# Three differences $a_{i}-a_{j}$ are the same

Here is the complete question:

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## Consider $2n$ distinct positive numbers (with $n>2$) such that each of them is less than or equal to $n^{2}$. Prove that three differences $a_{i}-a_{j}$ are the same

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I have difficulty to get an idea that lead me to the solution from the work I have done so far. Here is what I have.

It is clear that we have ${2n}\choose{2}$ or $2n^2-n$ ways of arranging the $2n$ numbers in pairs, from each pair we can obtain a difference (I am asumming the difference must be positive). On the other hand, there are $n^2-1$ possible numbers that can be the difference between any pair of numbers. Since $2n^2-n>n^2-1$, we conclude that there is at least 2 pairs of numbers that have the same difference. Now if we can assign a distinct number from the set of possible differences to a pair then we are left with $n^2-n+1$ pairs that must repeat a number from the possible differences.

Now I want to show that somehow you must repeat a third time a difference. Some thoughts about it:

From the $n^2-n+1$ pairs that repeated a difference we can take one of them and the other pair that lead to the same difference and interchange two of their numbers, like this, say we have $a_{1}-a_{2}=a_{3}-a_{4}$ then do the change so that $a_{1}-a_{3}=a_{2}-a_{4}$ (we can always do this since are each $a_{i}$ are natural numbers, hence there is an order). Thus, it seems that each couple of pairs (like the ones above) can be associated with another couple, but if we try to associate them with a different couple we get a situation in which there is a couple who cannot associate with any other couple, because $n^2-n+1$ is odd.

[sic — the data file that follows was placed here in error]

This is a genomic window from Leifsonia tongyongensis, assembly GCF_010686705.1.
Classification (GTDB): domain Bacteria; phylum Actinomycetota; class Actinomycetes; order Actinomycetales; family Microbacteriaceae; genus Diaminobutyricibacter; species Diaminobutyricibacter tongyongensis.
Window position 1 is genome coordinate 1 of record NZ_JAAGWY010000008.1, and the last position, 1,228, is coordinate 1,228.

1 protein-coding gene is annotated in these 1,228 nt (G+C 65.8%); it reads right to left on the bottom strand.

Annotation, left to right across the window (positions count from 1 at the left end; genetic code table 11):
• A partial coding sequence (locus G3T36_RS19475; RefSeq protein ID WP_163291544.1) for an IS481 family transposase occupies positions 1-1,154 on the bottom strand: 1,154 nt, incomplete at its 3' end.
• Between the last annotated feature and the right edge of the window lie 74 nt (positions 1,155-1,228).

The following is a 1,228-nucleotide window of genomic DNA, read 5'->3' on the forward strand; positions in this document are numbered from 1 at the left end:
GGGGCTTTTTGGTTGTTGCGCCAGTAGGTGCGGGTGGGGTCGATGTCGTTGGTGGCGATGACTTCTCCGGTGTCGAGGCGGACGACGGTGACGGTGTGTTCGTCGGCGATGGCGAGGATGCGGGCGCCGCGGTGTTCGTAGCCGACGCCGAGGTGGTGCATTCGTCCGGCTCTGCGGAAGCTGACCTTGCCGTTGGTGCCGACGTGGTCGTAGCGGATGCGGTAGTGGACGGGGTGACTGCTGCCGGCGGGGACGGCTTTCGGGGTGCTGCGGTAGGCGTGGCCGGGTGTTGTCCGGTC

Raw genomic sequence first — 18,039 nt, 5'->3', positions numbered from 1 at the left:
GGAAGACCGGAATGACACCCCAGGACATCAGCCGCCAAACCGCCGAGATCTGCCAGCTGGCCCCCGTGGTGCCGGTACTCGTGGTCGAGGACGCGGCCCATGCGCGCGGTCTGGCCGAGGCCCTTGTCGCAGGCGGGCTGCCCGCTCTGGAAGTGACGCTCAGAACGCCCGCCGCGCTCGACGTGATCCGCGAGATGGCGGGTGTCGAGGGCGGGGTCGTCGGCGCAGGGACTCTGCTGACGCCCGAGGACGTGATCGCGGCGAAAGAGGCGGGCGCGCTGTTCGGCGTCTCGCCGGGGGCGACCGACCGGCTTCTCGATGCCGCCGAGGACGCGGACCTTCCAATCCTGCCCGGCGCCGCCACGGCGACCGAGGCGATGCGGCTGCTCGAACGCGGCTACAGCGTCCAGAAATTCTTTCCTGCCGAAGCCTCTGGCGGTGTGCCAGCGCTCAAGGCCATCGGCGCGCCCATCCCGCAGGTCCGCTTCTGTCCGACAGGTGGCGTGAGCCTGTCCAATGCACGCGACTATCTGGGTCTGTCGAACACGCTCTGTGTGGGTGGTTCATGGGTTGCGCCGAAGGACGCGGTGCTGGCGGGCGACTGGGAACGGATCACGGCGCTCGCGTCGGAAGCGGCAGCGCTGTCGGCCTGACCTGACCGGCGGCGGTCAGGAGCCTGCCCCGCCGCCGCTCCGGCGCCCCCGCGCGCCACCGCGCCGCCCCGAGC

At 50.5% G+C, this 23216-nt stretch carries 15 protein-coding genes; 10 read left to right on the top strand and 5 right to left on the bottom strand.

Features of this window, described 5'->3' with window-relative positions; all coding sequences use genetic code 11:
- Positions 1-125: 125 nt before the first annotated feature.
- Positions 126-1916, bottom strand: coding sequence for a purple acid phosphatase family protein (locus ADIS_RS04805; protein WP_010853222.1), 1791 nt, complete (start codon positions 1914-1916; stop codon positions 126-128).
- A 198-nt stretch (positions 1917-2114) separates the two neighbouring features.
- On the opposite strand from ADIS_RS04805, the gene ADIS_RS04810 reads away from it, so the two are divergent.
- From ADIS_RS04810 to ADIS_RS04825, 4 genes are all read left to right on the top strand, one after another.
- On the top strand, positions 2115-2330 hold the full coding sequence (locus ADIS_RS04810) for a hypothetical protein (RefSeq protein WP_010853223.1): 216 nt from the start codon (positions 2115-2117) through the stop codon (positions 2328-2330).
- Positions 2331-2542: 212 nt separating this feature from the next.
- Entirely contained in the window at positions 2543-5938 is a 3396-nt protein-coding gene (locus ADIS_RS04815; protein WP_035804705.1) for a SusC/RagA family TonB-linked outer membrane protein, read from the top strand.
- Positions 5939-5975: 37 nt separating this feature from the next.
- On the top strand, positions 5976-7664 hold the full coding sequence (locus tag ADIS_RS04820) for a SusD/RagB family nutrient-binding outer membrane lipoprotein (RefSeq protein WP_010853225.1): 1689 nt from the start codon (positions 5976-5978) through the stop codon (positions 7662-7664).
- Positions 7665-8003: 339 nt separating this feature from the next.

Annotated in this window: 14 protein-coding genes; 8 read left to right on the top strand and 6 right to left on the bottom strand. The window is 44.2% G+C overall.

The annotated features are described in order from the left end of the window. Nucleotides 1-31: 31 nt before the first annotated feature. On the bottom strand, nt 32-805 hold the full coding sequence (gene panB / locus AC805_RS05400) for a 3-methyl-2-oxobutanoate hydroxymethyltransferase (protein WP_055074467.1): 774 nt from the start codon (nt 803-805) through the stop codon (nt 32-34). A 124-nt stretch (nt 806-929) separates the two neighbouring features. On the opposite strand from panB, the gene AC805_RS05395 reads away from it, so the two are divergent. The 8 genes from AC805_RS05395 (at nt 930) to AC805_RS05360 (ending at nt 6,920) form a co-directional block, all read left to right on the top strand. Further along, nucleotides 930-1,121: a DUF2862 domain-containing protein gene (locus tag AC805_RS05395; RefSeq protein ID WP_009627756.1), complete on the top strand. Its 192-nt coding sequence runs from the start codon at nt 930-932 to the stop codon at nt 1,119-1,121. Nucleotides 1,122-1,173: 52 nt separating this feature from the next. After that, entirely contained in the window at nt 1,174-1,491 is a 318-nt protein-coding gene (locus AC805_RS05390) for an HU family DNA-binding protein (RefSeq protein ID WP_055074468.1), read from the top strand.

But here is where I am stuck, I can't see an observation that lead me to the solution.Perhaps the whole idea is complicated and I should require another direction. Hope you can help, and thanks if you read this.

Let $a_j$ be the given numbers in increasing order: $$1 \le a_1 < a_2 < \dots < a_{2n} \le n^2$$ and let $d_j$ be the difference of consecutive numbers: $$d_j = a_{j+1} - a_j \quad \text{for j = 1, \ldots, 2n-1} \, .$$ Then all $d_j$ are positive and $$d_1 + d_2 + \ldots + d_{2n-1} = a_{2n} - a_1 \le n^2 - 1 \, .$$

On the other hand, if the claim is false, then

• at most two of the $d_j$ can be equal to $1$,
• at most two of the $d_j$ can be equal to $2$,
• ...
• at most two of the $d_j$ can be equal to $n-1$

and it follows that $$d_1 + d_2 + \ldots + d_{2n-1} \ge 2 \cdot 1 + 2 \cdot 2 + \dots 2 \cdot (n-1) + n \\ = 2(1 + 2 + \ldots (n-1)) + n = n^2 \, .$$

Remark: The statement (and the above proof) holds for $n=1$ and $n=2$ as well. For $n=1$ it is a "vacuous truth" because there are no distinct numbers $(a_1, a_2)$ satisfying $1 \le a_j \le n^2 =1$. For $n=2$, the only valid choice of $(a_1, a_2, a_3, a_4)$ is a permutation of $(1, 2, 3, 4)$.

After some thought I think I finally found my observation. Resuming the argument, we have $n^2-n+1$ pairs of integers that have to repeat a difference from the possible ones(except $n^2-1$) but as $n^2-n+1$ is odd there is a couple of pairs that we can't associate to another one, hence there is a pair of integers that can't have its designated difference. So if we try to assign to it another difference from the $n-3$ which do not repeated, we are left with the same situation, because the number of couples of pairs remains odd. Therefore, the difference that this pair must have is one of the repeated $n^2-n$ differences.